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The AAPG/Datapages Combined Publications Database

Wyoming Geological Association


Geology of Yellowstone Park Area; 33rd Annual Field Conference Guidebook, 1982
Pages 265-288

Hydrocarbons in Thermal Areas, Northwestern Wyoming

J. D. Love, John M. Good


Five natural occurrences of hydrocarbons in thermal areas lie in an arcuate southeastward-to eastward-trending area 70 miles long in northwestern Wyoming. They are, from northwest to east: Tower Bridge, Calcite Springs, Rainbow Springs, Sweetwater Mineral Springs, and Cedar Mountain. The western most three are in Yellowstone National Park. All are associated with abundant sulfur and thermal springs and vents (active in four localities, recently extinct in one). Four are surrounded and underlain by volcanic rocks, which range in age from Eocene to Pleistocene. The fifth emerges from Paleozoic strata.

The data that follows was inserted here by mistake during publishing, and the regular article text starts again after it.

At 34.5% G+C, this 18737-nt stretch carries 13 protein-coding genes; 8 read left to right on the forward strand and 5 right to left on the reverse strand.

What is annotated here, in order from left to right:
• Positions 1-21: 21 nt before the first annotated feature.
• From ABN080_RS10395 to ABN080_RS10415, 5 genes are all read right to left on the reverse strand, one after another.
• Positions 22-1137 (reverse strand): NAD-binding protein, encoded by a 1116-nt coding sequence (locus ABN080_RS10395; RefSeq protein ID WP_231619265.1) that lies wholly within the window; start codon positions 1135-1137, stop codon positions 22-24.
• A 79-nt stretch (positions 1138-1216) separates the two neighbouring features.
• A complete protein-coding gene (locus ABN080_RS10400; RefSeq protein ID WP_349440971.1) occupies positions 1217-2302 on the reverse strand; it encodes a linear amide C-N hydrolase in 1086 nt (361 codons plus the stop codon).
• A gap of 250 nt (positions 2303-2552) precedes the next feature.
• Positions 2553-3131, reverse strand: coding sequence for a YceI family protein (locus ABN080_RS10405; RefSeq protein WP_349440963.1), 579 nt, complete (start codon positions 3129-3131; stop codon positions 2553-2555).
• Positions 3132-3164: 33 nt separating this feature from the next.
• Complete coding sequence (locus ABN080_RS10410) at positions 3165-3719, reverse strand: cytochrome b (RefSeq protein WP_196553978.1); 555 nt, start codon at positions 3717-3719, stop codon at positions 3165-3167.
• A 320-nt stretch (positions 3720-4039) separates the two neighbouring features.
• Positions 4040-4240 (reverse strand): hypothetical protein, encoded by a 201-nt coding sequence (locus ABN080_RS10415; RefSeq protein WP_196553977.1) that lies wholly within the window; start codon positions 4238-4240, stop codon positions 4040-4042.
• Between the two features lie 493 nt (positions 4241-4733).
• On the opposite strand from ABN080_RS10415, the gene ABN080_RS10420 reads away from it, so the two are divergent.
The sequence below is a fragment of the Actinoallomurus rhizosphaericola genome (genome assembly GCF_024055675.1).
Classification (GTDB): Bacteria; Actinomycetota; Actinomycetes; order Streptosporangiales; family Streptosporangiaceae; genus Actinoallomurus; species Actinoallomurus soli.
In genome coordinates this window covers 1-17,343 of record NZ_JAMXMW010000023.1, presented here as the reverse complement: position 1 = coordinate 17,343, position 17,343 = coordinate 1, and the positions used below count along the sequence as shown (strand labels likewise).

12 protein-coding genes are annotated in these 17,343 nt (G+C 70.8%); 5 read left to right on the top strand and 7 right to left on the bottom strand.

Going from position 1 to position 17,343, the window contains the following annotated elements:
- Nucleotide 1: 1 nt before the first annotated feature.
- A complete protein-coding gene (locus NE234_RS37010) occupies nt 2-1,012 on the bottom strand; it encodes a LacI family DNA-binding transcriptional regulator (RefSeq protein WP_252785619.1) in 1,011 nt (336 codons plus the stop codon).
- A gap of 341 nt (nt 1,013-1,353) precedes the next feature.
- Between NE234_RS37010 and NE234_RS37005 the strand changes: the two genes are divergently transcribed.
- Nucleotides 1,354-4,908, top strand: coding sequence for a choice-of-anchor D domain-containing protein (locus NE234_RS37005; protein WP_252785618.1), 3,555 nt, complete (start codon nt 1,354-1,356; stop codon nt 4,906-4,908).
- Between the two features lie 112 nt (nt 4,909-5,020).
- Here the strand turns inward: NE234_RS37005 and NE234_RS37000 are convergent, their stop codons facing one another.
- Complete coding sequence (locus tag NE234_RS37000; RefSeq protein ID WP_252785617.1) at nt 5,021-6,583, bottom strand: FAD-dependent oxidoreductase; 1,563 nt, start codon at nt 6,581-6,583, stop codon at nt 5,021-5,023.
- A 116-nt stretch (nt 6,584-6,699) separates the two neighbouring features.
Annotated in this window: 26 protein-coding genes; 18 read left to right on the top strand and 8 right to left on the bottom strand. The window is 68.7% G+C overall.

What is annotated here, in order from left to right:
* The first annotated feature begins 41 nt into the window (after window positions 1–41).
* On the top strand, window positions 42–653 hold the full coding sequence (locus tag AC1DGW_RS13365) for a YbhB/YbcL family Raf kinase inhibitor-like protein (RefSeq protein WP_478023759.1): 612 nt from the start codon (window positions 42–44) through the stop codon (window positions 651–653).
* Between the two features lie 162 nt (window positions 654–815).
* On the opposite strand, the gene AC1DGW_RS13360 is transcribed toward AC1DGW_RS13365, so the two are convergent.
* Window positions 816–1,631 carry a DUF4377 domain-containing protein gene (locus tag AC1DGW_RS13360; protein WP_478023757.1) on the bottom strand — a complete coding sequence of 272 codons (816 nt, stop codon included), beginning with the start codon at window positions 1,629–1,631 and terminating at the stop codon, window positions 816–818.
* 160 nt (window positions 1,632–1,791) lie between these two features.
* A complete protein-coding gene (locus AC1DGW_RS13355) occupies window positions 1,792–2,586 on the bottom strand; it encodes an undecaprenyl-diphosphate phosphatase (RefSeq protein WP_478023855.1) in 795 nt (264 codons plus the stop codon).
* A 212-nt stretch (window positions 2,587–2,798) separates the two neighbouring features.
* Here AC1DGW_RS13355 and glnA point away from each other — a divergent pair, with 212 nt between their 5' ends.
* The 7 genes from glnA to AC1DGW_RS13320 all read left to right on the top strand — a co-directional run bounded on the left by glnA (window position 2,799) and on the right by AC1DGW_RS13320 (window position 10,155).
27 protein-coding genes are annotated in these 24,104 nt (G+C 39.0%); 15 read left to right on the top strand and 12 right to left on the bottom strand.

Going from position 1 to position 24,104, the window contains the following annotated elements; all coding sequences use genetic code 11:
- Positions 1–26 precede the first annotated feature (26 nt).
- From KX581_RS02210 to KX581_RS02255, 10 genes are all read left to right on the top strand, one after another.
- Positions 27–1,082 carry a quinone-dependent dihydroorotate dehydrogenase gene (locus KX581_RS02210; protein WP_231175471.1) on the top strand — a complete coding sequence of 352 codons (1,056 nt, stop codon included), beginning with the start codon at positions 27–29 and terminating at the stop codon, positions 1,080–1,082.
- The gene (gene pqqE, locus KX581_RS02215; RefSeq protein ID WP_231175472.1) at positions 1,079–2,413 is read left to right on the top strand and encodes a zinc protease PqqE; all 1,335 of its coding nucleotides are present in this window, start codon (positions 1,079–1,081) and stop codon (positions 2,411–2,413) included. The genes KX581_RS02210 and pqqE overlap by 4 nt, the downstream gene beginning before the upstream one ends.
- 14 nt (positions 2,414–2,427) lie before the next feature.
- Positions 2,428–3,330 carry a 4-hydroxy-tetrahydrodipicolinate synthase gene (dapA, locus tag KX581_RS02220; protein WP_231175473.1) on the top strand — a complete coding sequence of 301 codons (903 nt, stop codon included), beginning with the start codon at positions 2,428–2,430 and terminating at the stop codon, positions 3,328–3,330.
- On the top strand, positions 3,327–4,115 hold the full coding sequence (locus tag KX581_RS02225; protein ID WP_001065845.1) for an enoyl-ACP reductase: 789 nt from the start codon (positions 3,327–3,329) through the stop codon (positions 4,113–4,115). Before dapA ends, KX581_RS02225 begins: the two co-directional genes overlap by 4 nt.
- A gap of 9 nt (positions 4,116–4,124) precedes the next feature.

The source of the hydrocarbons could be Paleozoic or Mesozoic sedimentary rocks that underlie the surficial volcanics, but at Rainbow Springs the oil might have been distilled from Pleistocene nonmarine algae at shallow depth. Sulfur isotope analyses do not indicate conclusively whether the sulfur is of igneous or bacteriogenic origin.

In at least two of the localities, hot water and steam that derive their heat from an igneous source below the sedimentary sequence are believed to relate directly to the extraction of the hydrocarbons from the strata, to their subsequent transport upward along conduits, and their extrusion on the surface.

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